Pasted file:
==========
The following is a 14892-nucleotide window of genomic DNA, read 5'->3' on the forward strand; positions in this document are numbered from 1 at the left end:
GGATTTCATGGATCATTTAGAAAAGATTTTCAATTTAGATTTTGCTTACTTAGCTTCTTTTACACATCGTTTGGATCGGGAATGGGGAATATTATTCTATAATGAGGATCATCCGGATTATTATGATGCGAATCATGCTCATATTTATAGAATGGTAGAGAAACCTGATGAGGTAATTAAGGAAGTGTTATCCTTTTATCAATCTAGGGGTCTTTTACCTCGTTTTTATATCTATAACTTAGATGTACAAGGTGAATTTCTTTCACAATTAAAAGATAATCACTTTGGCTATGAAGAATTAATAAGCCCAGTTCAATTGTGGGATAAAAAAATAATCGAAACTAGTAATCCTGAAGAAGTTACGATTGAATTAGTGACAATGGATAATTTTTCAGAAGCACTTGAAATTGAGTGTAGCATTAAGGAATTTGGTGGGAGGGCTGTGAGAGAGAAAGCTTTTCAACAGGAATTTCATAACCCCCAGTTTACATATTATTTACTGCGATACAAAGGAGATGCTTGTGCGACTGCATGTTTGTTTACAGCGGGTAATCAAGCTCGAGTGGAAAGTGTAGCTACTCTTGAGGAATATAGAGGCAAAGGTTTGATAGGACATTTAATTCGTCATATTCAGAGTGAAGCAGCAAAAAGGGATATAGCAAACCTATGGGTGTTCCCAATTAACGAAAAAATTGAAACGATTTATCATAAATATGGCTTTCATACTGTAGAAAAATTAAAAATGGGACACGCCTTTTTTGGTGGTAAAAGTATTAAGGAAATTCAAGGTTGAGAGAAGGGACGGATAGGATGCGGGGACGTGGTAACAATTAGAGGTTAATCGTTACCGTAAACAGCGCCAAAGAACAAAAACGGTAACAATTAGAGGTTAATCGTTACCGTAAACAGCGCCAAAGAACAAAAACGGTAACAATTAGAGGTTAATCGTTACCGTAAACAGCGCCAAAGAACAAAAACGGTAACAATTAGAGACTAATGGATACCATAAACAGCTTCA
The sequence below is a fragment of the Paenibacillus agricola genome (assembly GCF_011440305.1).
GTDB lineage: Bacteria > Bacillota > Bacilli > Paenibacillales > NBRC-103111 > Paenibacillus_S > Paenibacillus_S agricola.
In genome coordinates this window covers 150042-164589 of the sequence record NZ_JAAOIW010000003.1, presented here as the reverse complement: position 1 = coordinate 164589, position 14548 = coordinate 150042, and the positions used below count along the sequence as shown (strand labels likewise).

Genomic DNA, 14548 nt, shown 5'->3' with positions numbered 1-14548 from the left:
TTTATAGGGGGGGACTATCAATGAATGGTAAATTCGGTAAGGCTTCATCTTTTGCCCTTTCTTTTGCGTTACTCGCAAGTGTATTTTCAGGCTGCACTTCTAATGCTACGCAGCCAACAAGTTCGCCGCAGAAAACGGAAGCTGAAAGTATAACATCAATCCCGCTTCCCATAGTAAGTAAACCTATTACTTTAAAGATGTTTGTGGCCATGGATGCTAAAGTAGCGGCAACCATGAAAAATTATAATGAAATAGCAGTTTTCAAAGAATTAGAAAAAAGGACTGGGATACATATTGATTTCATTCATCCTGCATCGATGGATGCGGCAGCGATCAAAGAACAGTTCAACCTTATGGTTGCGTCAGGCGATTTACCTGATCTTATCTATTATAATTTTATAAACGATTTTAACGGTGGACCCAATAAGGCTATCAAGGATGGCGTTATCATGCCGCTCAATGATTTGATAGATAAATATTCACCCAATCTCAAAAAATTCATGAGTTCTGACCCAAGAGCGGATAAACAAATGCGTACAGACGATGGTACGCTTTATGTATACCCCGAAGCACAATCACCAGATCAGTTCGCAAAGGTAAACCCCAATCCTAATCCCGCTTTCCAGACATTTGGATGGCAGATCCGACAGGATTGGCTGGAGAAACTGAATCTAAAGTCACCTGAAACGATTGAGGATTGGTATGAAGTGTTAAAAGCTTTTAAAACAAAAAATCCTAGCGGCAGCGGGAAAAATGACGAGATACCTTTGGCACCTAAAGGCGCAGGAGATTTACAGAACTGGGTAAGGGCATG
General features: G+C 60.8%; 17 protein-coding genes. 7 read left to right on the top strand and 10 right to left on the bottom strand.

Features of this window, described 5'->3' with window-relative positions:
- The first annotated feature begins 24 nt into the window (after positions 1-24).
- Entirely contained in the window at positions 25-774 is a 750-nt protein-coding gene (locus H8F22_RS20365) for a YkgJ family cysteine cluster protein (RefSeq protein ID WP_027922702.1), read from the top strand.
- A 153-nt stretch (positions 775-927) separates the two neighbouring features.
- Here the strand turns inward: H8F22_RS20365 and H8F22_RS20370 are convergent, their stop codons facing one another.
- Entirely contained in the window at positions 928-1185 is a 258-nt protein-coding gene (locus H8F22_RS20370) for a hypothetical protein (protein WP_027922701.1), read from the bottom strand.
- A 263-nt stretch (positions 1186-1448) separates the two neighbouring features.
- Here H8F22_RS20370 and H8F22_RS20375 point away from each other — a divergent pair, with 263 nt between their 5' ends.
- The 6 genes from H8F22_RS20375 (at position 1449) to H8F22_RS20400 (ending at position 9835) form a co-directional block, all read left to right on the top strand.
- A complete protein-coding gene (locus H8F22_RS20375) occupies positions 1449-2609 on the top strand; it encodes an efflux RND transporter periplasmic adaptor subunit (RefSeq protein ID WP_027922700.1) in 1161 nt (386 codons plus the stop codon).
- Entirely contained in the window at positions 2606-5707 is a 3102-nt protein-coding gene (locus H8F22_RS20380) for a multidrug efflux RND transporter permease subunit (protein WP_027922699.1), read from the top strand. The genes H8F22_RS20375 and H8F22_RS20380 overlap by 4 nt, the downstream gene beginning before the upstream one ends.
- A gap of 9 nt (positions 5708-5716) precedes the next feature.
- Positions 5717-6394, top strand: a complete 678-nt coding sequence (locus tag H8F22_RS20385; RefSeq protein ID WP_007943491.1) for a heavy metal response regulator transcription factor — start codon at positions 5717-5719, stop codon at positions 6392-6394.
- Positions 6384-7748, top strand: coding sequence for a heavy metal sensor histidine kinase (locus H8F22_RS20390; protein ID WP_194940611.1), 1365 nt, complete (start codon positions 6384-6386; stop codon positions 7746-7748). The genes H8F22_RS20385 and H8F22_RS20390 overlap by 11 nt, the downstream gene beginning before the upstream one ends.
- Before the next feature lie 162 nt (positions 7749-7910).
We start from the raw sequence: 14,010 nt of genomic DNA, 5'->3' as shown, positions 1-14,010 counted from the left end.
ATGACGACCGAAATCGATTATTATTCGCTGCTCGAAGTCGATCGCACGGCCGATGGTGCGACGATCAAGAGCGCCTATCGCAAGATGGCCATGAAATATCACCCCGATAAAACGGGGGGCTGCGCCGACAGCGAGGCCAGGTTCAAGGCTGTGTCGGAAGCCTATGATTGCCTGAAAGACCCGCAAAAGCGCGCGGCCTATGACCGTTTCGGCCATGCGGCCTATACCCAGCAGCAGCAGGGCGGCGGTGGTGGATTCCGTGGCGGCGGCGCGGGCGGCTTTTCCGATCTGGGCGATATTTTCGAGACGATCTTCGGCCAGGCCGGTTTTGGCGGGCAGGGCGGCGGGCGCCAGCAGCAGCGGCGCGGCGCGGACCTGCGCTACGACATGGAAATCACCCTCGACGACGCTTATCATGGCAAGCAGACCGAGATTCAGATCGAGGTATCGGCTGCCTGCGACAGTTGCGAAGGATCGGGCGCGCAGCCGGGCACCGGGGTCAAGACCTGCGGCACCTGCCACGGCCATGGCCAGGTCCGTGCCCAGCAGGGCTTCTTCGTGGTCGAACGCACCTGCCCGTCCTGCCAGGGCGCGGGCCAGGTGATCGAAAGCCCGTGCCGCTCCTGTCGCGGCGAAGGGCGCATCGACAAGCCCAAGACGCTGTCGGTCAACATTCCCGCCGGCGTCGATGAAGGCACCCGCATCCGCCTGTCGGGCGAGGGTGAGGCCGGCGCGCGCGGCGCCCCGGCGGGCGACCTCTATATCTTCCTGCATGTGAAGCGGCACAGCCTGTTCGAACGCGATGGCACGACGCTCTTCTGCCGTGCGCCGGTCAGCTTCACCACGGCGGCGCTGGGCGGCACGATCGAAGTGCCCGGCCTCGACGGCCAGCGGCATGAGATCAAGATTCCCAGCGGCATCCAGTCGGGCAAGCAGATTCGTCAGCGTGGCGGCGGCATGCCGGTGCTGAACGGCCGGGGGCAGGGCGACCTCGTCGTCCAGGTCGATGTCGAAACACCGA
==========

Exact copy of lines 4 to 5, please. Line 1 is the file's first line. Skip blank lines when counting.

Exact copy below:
GTDB lineage: Bacteria > Bacillota > Bacilli > Paenibacillales > NBRC-103111 > Paenibacillus_S > Paenibacillus_S agricola.
In genome coordinates this window covers 150042-164589 of the sequence record NZ_JAAOIW010000003.1, presented here as the reverse complement: position 1 = coordinate 164589, position 14548 = coordinate 150042, and the positions used below count along the sequence as shown (strand labels likewise).